Are measures of association, relationship and correlation the same? Different textbooks uses those words interchangeably and Im wondering if the they are the simply the same...
They may sometimes be used as if they mean the same thing but correlation is more specific, and association is more general, with relationship being between the two.
Correlation means that they move together (positive correlation indicates increasing and decreasing together, negative correlation means they move in opposite direction). Linear correlation is more specific still; then they move in proportion, not just in the same (or opposite) direction.
A relationship suggests that as one variable changes the other tends to change as well. For example, two variables may have a quadratic relationship. This may occur with correlation or variables may be related but uncorrelated. That is, unless accompanied by some qualifying term, I tend to interpret "relationship" to essentially imply "functional relationship". However the word "relation" in the mathematical sense is more general and many people often use it more broadly without qualifying it. For example, imagine points scattered about a set of concentric ring-shapes. I probably wouldn't say that the variables were related (at least not without adding something to say that they weren't functionally related) but some people would happily do so.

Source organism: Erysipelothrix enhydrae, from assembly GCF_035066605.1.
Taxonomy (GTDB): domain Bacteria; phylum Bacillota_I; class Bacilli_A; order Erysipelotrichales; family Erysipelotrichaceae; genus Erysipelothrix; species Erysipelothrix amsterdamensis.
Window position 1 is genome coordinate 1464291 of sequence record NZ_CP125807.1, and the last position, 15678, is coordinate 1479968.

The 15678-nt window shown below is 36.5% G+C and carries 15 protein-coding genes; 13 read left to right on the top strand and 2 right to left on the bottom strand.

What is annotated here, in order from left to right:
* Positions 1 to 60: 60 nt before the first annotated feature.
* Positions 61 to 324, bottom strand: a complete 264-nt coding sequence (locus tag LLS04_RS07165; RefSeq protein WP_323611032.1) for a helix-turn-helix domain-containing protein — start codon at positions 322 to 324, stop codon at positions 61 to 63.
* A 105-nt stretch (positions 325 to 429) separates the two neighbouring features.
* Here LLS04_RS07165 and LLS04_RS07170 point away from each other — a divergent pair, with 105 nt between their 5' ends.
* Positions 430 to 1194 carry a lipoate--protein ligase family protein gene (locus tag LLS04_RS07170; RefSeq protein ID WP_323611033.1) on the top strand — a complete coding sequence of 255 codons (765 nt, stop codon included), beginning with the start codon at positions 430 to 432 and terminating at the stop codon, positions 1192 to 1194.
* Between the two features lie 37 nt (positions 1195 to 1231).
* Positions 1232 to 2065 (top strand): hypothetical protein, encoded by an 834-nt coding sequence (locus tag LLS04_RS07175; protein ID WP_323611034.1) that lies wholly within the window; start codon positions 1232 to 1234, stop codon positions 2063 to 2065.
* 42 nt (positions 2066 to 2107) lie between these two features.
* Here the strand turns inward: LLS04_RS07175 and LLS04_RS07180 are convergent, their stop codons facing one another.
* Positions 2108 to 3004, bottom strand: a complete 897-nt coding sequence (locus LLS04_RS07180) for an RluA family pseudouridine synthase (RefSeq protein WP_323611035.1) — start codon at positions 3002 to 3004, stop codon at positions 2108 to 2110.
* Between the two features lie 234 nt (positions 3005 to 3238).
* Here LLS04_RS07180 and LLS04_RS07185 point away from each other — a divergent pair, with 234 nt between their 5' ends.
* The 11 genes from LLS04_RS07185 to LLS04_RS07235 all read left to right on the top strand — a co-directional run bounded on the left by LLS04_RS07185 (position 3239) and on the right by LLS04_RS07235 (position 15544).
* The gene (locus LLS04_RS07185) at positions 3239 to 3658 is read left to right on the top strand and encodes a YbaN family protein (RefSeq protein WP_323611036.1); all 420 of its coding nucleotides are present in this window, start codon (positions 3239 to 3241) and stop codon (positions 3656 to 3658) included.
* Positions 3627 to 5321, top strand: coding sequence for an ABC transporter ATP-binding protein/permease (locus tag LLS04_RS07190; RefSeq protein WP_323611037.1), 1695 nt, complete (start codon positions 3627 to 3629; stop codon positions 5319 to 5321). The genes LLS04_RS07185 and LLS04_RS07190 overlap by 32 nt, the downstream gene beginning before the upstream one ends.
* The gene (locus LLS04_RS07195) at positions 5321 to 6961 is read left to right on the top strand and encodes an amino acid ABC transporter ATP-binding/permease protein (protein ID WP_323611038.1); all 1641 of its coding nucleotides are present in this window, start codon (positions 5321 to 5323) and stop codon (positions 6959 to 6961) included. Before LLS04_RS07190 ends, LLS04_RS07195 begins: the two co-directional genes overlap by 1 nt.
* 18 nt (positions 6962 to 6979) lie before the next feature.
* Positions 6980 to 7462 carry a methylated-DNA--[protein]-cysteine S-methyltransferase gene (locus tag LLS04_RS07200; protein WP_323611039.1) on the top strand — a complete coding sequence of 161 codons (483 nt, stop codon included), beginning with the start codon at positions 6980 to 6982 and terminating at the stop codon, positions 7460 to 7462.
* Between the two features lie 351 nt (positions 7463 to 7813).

Association may be more general still; (to me at least) it suggests almost any form of dependence between the variables. For example, imagine two variables where all the points tend to lay within small discs of probability (and not outside them), but where these discs are scattered about in a way that looks random. Then I would usually avoid the term "relationship" (qualified or not) and stick to associated or dependent.
Further example: If you look at this image (from the Wikipedia article on Correlation and dependence; the first row displays different amounts of linear correlation, while the last row shows variables that are uncorrelated but dependent. With the the first and fourth, I'd definitely say that the variable on the y-axis had a relationship with the one on the x-axis and I'd call all of them associated. (I might use "related" for the 5th and 6th but I'd tend to want to clarify that they weren't functionally related.)
However, as with many terms in statistics, there is variation in how people use terms like relationship and association; you may see them used almost interchangeably, with association used less generally than just any form of dependence and/or relationship used more generally than I have.
If a variable is correlated with another, then it could also be called related or associated with it. However, a variable may be related to another, or associated with another, but not be correlated to it.